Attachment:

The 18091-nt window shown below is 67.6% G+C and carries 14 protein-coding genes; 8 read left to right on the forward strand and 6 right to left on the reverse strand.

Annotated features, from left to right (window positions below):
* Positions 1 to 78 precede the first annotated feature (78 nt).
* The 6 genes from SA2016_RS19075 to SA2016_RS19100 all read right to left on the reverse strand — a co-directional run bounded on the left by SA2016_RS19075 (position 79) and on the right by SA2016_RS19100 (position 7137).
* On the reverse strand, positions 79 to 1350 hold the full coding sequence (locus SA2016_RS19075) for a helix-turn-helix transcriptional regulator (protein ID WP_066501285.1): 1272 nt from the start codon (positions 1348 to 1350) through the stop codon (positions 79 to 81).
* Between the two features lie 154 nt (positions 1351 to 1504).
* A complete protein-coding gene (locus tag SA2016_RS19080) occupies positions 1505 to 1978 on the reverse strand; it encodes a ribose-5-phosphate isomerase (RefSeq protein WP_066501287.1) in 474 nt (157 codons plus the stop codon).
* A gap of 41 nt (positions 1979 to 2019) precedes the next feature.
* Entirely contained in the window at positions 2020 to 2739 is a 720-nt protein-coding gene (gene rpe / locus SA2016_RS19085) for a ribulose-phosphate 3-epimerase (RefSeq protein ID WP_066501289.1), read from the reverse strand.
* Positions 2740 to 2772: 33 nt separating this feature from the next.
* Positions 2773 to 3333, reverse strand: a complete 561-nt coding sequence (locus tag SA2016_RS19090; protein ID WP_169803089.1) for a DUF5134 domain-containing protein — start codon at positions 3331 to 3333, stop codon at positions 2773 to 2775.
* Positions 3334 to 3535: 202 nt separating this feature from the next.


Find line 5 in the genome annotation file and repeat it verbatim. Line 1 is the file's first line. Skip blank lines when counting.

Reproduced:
* On the reverse strand, positions 79 to 1350 hold the full coding sequence (locus SA2016_RS19075) for a helix-turn-helix transcriptional regulator (protein ID WP_066501285.1): 1272 nt from the start codon (positions 1348 to 1350) through the stop codon (positions 79 to 81).